The income generation has the potential to attract youth for jobs in textile sector using indigenous wool and traditional methods. The session will explore the possibility of the idea to be explored as design intervention as well as preserving the cultural and textile heritage of this tribe.

Optimisation of cob construction

Jim Carfrae, University of Plymouth

A traditional building method is being repurposed through an international research project with a view to constructing a new generation of energy efficient homes. 

Cob houses have existed in the south of England and northern France for centuries, however the construction industry has been unable to create a cob material that meets new thermal and structural building regulations. 

Now a cross-border research project led by the University of Plymouth aims to change that, and demonstrate that the ancient technique – which involves mixing earth and natural fibres with water – has a role to play in the future of the construction industry.

The CobBauge project (a merging of the English and French words for the technique) will run until March 2019 and has received €1,097,484.94 funding from the Interreg VA France (Channel) England Programme, co-financed by the European Regional Development Fund (ERDF).

It is the latest research undertaken by the University’s Environmental Building Group, with existing projects examining the thermal performance of buildings and ways to increase public awareness of how to enhance energy efficiency in the home.

Use of environmental sustainability education policy-making to support national sustainable development (goal 4) frameworks

Paul Ofei-Manu, IGES (Japan)/SOSAf Research & Consultancy (Ghana)

The recent launch of several international sustainability policy processes (initiatives) signifies an increasing trend in the importance of policymaking in environmental sustainability with education as a crucial part. 

Thus, the Environmental Education (EE) Act can serve as an important policy component in the achievement of the Sustainable Development Goal 4. 

The purpose of the study was to evaluate the existing stand-alone National Environmental Education (EE) Acts in the world to serve as a contribution to/evidence-based environmental sustainability education (ESE) policymaking to support national Sustainable Development (Goal 4) frameworks. Results of this study will be presented with opportunities questions and further discussion.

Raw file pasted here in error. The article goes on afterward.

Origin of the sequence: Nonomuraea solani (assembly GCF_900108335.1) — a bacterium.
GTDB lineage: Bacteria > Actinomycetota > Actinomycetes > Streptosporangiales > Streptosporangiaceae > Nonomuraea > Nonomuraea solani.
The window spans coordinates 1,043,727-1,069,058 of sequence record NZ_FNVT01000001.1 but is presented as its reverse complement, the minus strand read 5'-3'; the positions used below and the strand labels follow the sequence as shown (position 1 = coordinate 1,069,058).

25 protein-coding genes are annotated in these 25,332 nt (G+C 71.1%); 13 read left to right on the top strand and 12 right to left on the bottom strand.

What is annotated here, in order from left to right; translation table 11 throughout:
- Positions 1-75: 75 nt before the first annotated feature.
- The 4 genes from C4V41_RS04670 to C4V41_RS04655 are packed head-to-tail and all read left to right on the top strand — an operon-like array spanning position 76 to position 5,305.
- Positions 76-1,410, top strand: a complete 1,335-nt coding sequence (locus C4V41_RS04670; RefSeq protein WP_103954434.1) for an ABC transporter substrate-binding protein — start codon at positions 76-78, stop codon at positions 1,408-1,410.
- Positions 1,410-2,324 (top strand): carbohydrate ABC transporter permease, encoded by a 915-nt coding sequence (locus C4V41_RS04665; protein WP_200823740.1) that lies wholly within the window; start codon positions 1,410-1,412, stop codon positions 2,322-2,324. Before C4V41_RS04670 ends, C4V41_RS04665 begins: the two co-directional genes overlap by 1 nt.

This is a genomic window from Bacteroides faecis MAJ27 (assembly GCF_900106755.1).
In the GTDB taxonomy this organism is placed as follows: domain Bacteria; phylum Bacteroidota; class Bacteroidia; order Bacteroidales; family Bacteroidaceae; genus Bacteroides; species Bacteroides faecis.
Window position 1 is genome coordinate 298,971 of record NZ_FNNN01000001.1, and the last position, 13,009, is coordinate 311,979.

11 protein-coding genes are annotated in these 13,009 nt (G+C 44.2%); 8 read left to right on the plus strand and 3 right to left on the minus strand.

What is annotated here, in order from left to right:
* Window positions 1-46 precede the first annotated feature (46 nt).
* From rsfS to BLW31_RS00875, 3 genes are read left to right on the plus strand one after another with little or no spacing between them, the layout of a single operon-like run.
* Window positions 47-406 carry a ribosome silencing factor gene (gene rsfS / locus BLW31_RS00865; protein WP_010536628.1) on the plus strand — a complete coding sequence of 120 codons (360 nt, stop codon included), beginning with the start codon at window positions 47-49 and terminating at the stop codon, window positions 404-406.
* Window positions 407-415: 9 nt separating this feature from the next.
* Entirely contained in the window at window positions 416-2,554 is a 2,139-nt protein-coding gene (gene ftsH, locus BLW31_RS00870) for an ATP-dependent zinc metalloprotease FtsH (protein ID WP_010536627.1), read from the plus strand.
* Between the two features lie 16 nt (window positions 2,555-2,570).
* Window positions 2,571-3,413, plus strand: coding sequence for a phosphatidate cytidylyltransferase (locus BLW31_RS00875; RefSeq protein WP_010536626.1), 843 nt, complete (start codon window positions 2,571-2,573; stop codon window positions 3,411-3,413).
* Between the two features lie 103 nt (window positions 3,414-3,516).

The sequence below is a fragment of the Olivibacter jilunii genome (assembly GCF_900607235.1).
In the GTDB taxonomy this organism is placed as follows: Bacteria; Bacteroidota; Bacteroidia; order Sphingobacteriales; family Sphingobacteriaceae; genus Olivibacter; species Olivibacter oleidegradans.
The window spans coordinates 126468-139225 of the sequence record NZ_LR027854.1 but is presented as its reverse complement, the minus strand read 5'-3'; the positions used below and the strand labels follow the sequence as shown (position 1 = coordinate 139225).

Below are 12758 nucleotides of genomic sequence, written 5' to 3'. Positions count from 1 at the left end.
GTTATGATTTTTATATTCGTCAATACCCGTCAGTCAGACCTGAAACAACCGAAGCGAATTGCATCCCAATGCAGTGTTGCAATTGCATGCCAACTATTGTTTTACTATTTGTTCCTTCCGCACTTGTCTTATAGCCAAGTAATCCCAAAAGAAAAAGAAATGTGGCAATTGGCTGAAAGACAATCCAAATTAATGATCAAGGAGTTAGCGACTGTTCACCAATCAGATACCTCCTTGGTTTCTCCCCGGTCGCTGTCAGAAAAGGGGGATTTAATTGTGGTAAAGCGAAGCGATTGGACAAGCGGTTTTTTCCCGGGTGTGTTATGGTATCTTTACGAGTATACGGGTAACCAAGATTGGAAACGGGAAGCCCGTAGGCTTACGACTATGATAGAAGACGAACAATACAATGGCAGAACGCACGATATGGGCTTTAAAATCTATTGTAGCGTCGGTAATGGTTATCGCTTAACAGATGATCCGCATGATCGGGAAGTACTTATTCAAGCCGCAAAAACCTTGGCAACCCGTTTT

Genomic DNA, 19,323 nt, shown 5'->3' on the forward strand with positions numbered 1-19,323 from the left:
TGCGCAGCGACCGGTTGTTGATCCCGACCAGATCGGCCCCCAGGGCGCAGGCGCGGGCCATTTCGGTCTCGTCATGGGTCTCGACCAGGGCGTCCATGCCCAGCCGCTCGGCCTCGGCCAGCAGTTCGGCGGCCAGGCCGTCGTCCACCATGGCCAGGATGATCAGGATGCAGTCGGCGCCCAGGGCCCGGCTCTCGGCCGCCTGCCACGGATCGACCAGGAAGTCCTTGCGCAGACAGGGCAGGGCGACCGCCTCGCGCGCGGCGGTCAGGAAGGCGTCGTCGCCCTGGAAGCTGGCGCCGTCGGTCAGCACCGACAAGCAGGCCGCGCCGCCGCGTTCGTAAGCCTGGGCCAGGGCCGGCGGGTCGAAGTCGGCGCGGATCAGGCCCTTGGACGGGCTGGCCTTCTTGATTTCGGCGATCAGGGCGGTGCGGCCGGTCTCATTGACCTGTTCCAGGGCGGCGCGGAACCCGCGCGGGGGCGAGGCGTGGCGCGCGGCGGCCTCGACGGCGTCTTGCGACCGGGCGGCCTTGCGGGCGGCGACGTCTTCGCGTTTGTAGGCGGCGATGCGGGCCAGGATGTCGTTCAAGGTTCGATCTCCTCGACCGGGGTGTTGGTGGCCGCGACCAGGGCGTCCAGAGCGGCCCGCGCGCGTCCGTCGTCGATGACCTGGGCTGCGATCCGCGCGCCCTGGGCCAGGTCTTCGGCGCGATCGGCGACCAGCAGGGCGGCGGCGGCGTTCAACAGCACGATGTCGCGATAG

Cold Realities: A photographic narrative highlighting the harsh reality of fuel poverty in Plymouth and a local solution to a failing energy system

Jemma Knowles, Plymouth Energy Community

A failing energy system has many devastating impacts, not just on our air quality, our climate and our environment but also on the everyday lives of people. 

More than 15,000 households in Plymouth live in ‘fuel poverty’. The reality of having to make impossible choices like heating or eating is real. It’s miserable, cold and life affecting. It’s poverty of hope, it’s unjust and it’s totally unnecessary. 

Our Energy Team works in the community, offering free support to residents struggling with energy issues. For every ten residents we help, six have one or more long term health conditions. Of those, half experience anxiety and depression made worse by their environment. 

The harrowing and haunting situations that we see regularly are difficult to describe in words or statistics. Our ‘Cold Realities’ images give everyone that witnesses them a taste of what this situation is like for real people in Plymouth.

Plymouth Energy Community aim to change this reality by creating a fair, affordable, low-carbon energy system for everyone; enabling people to heat and power their homes efficiently and affordably, increasing community confidence to engage in energy issues and increasing local ownership and influence over local energy solutions.

Session 4: marketplace abstracts

Making climate change and sustainability relevant to health professionals using innovative pedagogical approaches: A hands-on practical session

Janet Richardson, University of Plymouth

In providing healthcare we compromise public health and make a contribution to climate change. However practical action and future research will not be effective without first educating healthcare practitioners about the role they play. 

For example improving energy and resource efficiency, procurement policies and waste management are vital for a more sustainable health sector.  

This session will engage participants with evidence-based teaching and learning materials designed to build sustainability literacy and competency in healthcare professionals. 

Using key knowledge topics related to health and climate change, as well as managing the use of resources, innovative pedagogic approaches will be demonstrated. 

This includes the use of gaming and scenarios to raise awareness and consider decision-making about challenging topics. 

Most importantly the session will highlight how the topics of climate change and sustainability can be included in the education of healthcare professionals in ways that are interesting, engaging, relevant to practice, and fun.

The future for FABSOIL

Mark Fitzsimons, University of Plymouth

Soils made from waste materials offer an alternative to imported natural topsoils, notably in large-scale groundwork and reclamation projects. Benefits include diversion of waste from landfill and recycling. 

Nonetheless, there is limited information on the characteristics needed to support plant growth in the long term, particularly the existence of a sustainable nitrogen reservoir.